A South China Sea Code of Conduct: Is Real Progress Possible?

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At the recently concluded 31st ASEAN Summit Meetings in Manila, the leaders of ASEAN and China formally announced the start of negotiations on the fine print of the Code of Conduct (COC) in the South China Sea. The agreement comes just three months after the foreign ministers from both sides endorsed the framework on the COC earlier in August.
 
Recent progress made on the COC is seen by many as a milestone development, in light of the aggressive brinkmanship in the lead-up to the arbitral tribunal ruling in July 2016. Tension certainly appears to have calmed down significantly since, and discussions for the COC have been actively on-going since the meeting of the 19th ASEAN-China Joint Working Group on Implementation of the Declaration of Conduct in the South China Sea in February. Compared with the history of strenuous negotiations, the relatively fast pace of recent developments does appear encouraging.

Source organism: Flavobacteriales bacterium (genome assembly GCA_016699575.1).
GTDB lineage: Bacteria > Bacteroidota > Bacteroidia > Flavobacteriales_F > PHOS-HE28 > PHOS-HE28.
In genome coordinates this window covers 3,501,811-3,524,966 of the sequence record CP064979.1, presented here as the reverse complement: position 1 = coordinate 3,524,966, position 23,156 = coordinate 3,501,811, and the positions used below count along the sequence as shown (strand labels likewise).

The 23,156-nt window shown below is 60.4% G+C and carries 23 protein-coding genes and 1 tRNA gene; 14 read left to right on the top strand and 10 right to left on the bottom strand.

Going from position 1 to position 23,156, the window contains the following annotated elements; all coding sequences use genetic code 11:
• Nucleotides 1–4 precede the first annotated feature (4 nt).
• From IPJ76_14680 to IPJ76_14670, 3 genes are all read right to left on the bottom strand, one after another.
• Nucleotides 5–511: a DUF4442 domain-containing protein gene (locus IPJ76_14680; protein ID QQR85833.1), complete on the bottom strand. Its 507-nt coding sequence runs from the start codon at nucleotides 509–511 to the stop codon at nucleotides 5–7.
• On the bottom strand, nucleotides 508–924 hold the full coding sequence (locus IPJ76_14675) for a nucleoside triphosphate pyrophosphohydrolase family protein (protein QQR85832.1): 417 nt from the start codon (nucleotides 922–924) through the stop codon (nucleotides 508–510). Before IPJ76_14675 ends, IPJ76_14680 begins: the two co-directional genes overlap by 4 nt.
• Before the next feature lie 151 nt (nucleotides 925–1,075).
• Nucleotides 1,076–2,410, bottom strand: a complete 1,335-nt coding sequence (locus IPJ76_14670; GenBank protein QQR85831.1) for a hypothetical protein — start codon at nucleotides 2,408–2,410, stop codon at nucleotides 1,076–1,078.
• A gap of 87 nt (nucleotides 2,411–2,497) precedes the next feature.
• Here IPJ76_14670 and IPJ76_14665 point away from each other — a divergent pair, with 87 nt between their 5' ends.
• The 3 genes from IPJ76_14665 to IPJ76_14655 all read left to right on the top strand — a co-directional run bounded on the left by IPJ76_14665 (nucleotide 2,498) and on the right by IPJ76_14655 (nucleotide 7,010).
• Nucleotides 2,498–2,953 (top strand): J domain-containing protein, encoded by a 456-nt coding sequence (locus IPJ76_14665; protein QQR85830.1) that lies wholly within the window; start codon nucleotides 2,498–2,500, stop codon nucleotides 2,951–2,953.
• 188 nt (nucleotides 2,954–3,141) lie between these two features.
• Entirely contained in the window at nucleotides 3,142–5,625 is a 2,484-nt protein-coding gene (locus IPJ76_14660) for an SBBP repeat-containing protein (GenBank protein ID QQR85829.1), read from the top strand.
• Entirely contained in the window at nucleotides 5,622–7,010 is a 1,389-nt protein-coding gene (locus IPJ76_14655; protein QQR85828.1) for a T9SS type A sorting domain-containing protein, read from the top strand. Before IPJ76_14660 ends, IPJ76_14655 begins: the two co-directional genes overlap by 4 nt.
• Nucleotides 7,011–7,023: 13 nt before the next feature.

However, with the 2002 ASEAN-China Declaration on the Conduct of Parties in the South China Sea (DOC) yet to be fully implemented more than a decade after its adoption, one can’t help but wonder how much real progress is achievable with the upcoming negotiations. How different would the COC be from the DOC? Is this another tactic by China to buy time? How united would ASEAN be in negotiating its position vis-à-vis China?
 
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